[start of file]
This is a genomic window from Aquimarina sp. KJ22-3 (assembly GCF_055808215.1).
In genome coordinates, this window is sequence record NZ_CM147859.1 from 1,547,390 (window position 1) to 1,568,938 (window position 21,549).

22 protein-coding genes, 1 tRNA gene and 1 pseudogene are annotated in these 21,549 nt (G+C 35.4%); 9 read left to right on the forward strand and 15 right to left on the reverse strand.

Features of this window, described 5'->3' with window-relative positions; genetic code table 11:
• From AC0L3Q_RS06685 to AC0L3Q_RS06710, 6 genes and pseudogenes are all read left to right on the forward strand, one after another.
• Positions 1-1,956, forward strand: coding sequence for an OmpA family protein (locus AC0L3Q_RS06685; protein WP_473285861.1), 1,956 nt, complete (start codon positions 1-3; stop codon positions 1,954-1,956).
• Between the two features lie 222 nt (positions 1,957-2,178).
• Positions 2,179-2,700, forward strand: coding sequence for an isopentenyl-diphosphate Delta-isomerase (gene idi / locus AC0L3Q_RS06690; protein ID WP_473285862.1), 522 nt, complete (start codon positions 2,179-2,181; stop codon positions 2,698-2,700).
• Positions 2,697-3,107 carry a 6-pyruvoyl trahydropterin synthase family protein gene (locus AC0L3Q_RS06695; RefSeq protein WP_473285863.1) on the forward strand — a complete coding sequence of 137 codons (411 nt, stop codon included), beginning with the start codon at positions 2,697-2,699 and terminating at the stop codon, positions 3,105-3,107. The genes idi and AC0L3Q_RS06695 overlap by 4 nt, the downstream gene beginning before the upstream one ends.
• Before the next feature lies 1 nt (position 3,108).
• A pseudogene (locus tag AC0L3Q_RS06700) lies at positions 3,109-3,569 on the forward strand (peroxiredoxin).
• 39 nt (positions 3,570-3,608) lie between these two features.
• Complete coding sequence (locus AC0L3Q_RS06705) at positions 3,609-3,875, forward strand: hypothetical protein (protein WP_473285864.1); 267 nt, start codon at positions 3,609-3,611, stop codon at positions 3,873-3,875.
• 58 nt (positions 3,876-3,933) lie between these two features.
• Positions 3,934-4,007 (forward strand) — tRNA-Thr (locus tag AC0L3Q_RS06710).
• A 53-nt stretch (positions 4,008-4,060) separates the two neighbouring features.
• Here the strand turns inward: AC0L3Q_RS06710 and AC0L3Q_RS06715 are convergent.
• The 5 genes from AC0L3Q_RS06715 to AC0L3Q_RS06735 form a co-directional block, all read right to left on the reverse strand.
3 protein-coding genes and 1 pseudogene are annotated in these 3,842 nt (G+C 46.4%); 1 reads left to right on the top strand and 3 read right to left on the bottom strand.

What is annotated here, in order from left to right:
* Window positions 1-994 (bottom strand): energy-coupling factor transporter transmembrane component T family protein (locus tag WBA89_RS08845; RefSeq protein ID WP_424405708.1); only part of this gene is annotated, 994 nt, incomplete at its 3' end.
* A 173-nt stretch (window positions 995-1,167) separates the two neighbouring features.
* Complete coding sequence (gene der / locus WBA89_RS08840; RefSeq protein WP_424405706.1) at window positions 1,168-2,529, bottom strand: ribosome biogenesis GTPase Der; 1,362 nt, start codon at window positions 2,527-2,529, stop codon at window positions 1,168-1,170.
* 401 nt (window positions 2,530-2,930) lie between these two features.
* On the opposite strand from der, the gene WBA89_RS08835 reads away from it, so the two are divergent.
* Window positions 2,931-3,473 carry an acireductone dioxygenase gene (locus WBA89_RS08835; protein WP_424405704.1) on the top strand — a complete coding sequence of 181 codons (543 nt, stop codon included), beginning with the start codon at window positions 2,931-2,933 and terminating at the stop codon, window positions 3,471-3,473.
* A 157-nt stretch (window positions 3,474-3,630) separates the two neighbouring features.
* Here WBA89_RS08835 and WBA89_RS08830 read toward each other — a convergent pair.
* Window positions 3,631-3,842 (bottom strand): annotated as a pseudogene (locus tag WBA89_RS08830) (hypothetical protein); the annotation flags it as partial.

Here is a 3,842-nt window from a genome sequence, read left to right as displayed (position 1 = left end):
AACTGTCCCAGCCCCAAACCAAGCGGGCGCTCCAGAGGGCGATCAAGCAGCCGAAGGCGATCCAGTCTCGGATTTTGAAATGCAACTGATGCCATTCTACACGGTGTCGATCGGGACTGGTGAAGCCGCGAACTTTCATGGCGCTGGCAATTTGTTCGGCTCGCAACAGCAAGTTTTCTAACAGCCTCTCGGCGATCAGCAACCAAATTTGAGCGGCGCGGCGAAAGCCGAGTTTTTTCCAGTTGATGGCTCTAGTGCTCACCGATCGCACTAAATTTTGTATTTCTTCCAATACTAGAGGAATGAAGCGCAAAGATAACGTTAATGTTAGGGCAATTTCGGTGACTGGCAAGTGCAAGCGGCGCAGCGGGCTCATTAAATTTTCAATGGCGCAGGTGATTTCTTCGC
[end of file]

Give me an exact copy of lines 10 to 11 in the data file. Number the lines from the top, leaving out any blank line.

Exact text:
• Before the next feature lies 1 nt (position 3,108).
• A pseudogene (locus tag AC0L3Q_RS06700) lies at positions 3,109-3,569 on the forward strand (peroxiredoxin).